A decade that began with the Cup’s Centenary Final ended with its hundredth Final, as Tottenham Hotspur played Manchester City. For Spurs, it was assumed victory would come, it being a year ending in 1, and the club having won the Cup in 1901, 1921 and 1961 (it may be assumed that if War had not intervened, Spurs would have claimed the 1941 Cup).
Since Wembley had melded itself to Cup Final Day, each year one of the country’s principal stadiums, grounds that expected to hold semi-finals on a regular basis, had been nominated to host any replay, of which there had only been one. In 1981, the FA decided to change this arrangement by stipulating the Empire Stadium itself as the official Replay venue.
As if to honour this, three successive Finals would need replays.
Manchester City’s Tommy Hutchison would emulate Bert Turner’s unwanted record by scoring for both teams in the Final, first by heading a spectacular opening goal, then by deflecting a weak free-kick past his own goalkeeper. Tottenham Hotspur, who had become the first team to reached the Top 10 with an FA Cup Final song (‘Ossie’s Dream’, about which…), included both their Argentine players in  the Final, the first of that nationality to do so.
Ricardo Villa had an undistinguished game and was substituted just before the Spurs equaliser, but he was the star of a seesaw replay which saw the lead change hands twice before Villa set off on a mazy dribble that saw him score the winner, a goal hailed as the greatest Cup-Winning goal of all time.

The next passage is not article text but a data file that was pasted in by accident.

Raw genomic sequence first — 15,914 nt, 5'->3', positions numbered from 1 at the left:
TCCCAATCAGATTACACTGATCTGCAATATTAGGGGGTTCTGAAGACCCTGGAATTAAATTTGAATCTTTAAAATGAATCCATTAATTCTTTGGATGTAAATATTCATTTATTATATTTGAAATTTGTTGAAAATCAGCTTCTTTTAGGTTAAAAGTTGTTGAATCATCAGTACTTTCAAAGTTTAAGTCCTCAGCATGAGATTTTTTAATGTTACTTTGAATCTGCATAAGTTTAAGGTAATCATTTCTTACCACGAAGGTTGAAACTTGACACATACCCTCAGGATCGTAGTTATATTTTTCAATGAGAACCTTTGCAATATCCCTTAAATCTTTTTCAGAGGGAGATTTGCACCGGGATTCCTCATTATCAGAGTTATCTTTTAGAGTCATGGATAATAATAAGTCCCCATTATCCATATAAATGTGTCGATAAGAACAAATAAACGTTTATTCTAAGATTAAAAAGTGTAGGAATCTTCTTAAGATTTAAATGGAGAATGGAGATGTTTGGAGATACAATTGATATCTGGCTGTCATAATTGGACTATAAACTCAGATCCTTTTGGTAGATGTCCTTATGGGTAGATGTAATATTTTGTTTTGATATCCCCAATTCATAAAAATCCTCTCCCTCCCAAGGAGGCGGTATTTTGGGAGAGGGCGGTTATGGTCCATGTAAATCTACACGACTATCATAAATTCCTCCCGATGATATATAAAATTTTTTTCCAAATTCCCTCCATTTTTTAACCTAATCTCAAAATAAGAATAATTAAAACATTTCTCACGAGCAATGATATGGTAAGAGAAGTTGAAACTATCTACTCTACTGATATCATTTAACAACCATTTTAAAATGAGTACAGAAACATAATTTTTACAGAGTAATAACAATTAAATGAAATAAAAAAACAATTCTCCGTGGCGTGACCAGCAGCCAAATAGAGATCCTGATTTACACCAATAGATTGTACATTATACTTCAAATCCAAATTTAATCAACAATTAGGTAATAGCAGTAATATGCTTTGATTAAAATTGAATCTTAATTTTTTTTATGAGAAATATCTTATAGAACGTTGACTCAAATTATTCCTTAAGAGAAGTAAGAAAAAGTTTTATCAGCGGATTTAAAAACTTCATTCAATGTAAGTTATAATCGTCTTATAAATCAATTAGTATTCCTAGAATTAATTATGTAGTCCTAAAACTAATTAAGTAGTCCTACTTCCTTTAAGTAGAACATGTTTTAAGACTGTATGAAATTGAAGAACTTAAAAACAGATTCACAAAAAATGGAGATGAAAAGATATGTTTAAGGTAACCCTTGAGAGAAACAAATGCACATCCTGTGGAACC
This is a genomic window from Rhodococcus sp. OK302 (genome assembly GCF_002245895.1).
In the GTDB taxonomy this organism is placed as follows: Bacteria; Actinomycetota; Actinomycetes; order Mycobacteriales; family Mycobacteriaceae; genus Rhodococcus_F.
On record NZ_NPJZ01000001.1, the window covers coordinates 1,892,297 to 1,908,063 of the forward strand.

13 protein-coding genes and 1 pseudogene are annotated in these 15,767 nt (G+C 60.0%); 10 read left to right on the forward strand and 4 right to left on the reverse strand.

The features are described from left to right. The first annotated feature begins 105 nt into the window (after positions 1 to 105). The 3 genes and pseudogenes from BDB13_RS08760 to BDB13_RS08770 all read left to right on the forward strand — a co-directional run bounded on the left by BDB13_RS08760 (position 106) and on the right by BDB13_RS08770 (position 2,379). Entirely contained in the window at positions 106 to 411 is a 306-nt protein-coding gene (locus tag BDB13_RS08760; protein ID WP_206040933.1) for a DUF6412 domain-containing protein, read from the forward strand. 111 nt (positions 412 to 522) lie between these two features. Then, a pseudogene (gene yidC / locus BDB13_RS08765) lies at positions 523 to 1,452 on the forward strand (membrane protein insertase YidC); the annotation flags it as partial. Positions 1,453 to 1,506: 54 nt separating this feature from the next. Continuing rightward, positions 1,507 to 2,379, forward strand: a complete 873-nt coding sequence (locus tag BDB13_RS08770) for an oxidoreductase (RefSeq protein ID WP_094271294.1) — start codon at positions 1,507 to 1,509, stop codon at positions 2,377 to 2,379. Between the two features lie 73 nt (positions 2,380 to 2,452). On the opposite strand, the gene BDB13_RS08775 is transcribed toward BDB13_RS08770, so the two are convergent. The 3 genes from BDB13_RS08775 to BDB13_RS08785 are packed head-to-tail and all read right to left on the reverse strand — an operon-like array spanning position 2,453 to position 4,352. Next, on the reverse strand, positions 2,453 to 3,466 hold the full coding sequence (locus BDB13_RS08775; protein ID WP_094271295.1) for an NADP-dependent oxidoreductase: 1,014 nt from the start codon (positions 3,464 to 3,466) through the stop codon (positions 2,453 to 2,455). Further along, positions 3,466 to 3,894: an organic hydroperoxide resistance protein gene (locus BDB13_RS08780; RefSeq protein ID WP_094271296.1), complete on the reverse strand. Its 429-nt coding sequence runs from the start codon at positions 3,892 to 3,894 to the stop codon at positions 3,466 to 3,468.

In its second century, the Cup continued to give football in England some of its greatest and most memorable moments. As it moved forward into the Eighties, it would still remain the most dramatic and romantic competition of them all.

WINNERS
(all Finals played at the Empire Stadium, Wembley)

1971/72   Leeds United 1 Arsenal 0
1972/73    Sunderland 1 Leeds United 0
1973/44   Liverpool 3 Newcastle United 0
1974/75   West Ham United 2 Fulham 0
1975/76  Southampton 1 Manchester United 0
1976/77    Manchester United 2 Liverpool 1
1977/78   Ipswich Town 1 Arsenal 0
1978/79  Arsenal 3 Manchester United 2
1979/80 West Ham United 1 Arsenal 0
1980/81  Tottenham Hotspur 1 Manchester City 1 (aet)
R: Tottenham Hotspur 3 Manchester City 2

The first decade of the FA Cup’s second century featured only eleven clubs, the lowest for a full  decade since the Victorian era, and nine winners again, with only Newcastle United and Manchester City failing to win the trophy. This time, only West Ham United won the Cup twice, the second time as representatives of the Second Division. Amazingly, three Second Division clubs won the Cup in this decade (whilst Fulham were beaten finalists), but there has been no winner from the lower tiers since West Ham. Arsenal reached Wembley no less than four times, and Liverpool and Manchester United three, though all three teams only won a single trophy, whilst Leeds United made two appearances, with only one win. Southampton and Ipswich Town were the decade’s only First Time Winners, whilst the decade ended with another draw, but this time and henceforth, Wembley itself would host the replay.

Up for t’Cup: 1962 – 1971


A winner at Wembley

The final decade of the FA Cup’s first century spanned the Sixties, a period of social change, of liberalisation, of optimism and incident. England won the World Cup. Tottenham Hotspur and West Ham United won the European Cup-Winners Cup and Manchester United the European Cup. But these did not overshadow the competition that was still regarded as every British footballer’s dream. League Championships were harder to achieve, a more serious accomplishment. But nothing beat Wembley on a May Saturday afternoon, with the eyes of the whole country on you, and the thrill and dash that a Winners medal meant.